Fighting over books Why do some books raise so much dust? What are we so afraid of?

As governments around the world react in a panic to the speedy dispersal of the corona virus, bans have been issued to travel; colleges and universities have declared long breaks with some of them postponing exams; conferences have been cancelled. There is one silver lining, though: this is resulting in a major reduction of carbon footprints because it seems there’s really no better solution than simply sitting put. And sitting put always gives me the hope that in between working from home and putting social media on overdrive, some of us will turn to books: pick up that one book you always wanted to read but just didn’t get the time?


This is a good time to catch up on reading. There’s so much interesting stuff being published on a range of subjects that you are bound to find something that will interest you. When Harry Potter first hit the scene, there was a massive buzz across the world, partly due to some terrific marketing strategies but equally due to compelling writing by J K Rowling. People who had never read anything before now began to be seen in ‘places that must be named’ clutching fat-fatter-fattest copies of the series. Although that frenzy has now died down, HP continues to do well. Yet….

Yes, yet, the Harry Potter books are banned in some schools in the US because it supposedly propagates sorcery and witchcraft. Stands to reason, though, because it is precisely about kids studying at a school of sorcery and wizardry. The reasons for some schools and even countries banning the books is rooted in religious dogma. They refuse to accept the argument that the series has more to do with magic and fantasy rather than occultism or satanic cults. The books are banned in all schools in the UAE, for instance, although they can be found in bookshops there, according to reports. Some churches in the US are vociferous in their denunciation of the books, as also in pockets of Bulgaria and Greece.

What does Rowling herself have to say about all this hoo-haa? Back in an interview with CNN in 1999, she declared, “I absolutely did not start writing these books to encourage any child into witchcraft. I’m laughing slightly because to me, the idea is absurd. I have met thousands of children and not even one time has a child come up to me and said, ‘Ms Rowling, I’m so glad I’ve read these books because now I want to be a witch’!”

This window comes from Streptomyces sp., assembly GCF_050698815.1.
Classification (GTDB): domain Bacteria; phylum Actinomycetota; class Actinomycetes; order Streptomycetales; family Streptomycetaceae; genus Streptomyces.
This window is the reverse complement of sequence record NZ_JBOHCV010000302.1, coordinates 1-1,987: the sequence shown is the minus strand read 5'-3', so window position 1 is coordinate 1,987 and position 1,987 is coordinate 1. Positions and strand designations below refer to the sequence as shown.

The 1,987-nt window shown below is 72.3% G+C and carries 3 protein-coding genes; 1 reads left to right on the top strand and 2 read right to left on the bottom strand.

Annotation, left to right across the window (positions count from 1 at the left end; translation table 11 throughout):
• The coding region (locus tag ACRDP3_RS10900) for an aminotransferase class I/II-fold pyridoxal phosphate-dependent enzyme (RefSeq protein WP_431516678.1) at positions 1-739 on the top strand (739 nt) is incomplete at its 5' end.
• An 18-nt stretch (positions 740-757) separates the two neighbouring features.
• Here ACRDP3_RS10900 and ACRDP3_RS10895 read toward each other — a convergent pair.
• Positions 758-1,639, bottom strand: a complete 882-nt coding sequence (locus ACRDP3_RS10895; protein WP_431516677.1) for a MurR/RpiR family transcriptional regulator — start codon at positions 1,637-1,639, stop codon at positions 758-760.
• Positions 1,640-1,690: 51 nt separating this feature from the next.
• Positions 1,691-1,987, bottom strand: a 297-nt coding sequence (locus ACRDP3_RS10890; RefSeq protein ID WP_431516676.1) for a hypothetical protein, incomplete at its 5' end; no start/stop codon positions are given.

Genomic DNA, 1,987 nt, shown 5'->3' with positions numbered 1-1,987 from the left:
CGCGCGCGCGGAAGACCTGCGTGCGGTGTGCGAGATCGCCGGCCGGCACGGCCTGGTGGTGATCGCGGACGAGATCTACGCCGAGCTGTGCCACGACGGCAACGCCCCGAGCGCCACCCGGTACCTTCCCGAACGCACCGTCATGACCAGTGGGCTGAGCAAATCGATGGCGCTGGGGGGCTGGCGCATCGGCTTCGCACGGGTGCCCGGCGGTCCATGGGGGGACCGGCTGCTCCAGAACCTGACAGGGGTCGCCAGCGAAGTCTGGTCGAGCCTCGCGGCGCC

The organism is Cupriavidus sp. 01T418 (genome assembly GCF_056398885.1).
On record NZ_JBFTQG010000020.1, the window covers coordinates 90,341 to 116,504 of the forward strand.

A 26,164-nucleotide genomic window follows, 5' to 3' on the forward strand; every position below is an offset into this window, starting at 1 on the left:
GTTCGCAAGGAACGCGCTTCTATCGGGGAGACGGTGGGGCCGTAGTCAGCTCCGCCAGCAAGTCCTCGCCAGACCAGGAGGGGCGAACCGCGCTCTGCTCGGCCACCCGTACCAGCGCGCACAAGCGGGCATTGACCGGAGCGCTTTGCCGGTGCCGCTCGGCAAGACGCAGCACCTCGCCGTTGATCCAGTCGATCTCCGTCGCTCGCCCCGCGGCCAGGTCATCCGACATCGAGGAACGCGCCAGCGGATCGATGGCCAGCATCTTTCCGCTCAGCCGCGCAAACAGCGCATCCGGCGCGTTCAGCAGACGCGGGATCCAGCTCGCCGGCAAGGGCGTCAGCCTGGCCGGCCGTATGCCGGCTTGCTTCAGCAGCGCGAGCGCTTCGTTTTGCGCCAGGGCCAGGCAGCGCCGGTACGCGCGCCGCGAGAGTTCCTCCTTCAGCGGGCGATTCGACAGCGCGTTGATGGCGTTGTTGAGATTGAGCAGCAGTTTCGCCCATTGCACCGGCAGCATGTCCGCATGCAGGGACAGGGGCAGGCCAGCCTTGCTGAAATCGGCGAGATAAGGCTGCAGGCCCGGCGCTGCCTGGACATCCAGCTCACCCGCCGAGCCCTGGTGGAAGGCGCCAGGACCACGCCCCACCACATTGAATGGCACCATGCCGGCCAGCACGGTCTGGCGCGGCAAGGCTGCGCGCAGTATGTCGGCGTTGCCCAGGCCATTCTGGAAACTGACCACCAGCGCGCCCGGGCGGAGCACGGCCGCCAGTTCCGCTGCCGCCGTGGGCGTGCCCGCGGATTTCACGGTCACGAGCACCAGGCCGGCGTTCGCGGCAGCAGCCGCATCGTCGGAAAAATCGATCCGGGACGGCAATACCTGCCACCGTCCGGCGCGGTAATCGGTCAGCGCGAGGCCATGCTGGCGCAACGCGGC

Apparently, the reason for the ban is that it talks about sorcery and magic and these are no-nos among certain communities. Well, since most of the action takes place in a school for magic and wizardry, where quite naturally wizards abound, this isn’t surprising. Although, in a way, it is, isn’t it?

If Harry Potter could invite fatwas, is it surprising that The Satanic Verses did, forcing its author Salman Rushdie to go into hiding for around ten years after Iran’s Ayatollah Khomeini called for his death on the grounds that the book was offensive to the Prophet. When the succeeding government of President Khatami announced that it no longer supported the killing of Rushdie, he emerged from hiding with the manuscript of a new book called Joseph Anton, his alias during the ‘incarceration’. The fatwa, however, is still floating around.


The most recent book-related controversy occurred just a couple of months ago with the publication of classical musician T M Krishna’s book on mridangam-makers, Sebastian & Sons. Slated for an official launch at the prestigious Kalakshetra Foundation in Chennai, the function was upended by the management rescinding permission for the event because of its discomfort with the questions of caste raised in the book. In light of the fact that caste discrimination is alive and well particularly in the classical arts, and that we continue to play ostrich to this issue, Sebastian & Sons was bound to raise dust.